Since ultrasonic humidifiers do not heat the water in the device tank, they are considered “cool mist” humidifiers alongside evaporative humidifiers. Vaporizers are considered “warm mist” humidifiers since they boil the water from the water tank to create vapor, which is released into the room with a slight warming sensation.
The Pros and Cons of an Ultrasonic Humidifier
Any smart shopper would weigh the pros and cons of a device before making a purchase. To help you determine whether an ultrasonic humidifier is right for you, let’s weigh the pros and cons of this particular style of humidifier.
- The ultrasonic humidifier does not use a filter, which requires less operational work on your part.
- Ultrasonic humidifiers and evaporative humidifiers are considered the safer option if you plan to use the humidifier in your child’s room. Warm mist humidifiers are classified as a burn hazard by the American Academy of Pediatrics.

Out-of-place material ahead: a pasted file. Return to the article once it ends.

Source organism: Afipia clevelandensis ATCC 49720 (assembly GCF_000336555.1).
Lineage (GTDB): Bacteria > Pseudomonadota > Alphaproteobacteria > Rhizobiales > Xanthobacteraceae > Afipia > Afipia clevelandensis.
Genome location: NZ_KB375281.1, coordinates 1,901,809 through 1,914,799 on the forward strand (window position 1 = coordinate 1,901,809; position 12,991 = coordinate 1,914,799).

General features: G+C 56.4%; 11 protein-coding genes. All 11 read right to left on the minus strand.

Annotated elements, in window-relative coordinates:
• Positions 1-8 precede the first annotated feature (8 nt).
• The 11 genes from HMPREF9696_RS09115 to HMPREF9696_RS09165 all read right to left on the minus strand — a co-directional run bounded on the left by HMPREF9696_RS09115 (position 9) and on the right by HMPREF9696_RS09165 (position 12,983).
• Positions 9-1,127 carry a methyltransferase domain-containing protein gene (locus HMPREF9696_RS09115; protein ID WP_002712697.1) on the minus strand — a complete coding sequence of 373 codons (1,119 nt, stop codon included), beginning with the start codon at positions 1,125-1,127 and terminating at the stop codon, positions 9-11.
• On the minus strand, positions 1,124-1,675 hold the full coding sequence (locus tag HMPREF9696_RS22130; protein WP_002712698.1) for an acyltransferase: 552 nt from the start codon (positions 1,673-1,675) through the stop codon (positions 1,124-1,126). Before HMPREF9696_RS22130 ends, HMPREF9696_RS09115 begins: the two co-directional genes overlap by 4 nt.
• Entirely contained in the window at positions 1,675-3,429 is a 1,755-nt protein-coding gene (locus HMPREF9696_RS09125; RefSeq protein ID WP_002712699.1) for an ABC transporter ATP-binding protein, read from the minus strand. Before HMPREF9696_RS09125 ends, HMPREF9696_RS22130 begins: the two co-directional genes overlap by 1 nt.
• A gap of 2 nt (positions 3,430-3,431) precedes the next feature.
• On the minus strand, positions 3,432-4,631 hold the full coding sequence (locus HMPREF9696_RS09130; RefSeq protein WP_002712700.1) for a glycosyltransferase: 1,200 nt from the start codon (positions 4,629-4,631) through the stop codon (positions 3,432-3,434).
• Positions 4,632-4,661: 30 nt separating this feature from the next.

- The metal diaphragm of an ultrasonic humidifier requires very little space, which allows for a smaller design. As a result, ultrasonic humidifiers are available in very compact sizes (there are some ultrasonic humidifiers that you can just drop into a glass of water).
- Ultrasonic humidifiers are very quiet, and make only a slight humming sound.
- Ultrasonic humidifiers are energy efficient, particularly when compared to vaporizers.
- Since the ultrasonic humidifier does not have a filter, it requires distilled water to prevent mineral buildup in the device tank. If you plan to use your humidifier regularly, the cost of distilled water for your humidifier could add up.
- The lack of a filter in the ultrasonic humidifier also creates room for bacteria growth and mold growth in the water tank, which could be dispersed into your room without knowledge.
- Ultrasonic humidifiers can then expel this mist from your device, which can land on hard surfaces, curtains, bedding, and other materials adjacent to the device further exacerbating the spread of bacteria and mold, which can be incredibly harmful to you and your family if left unattended.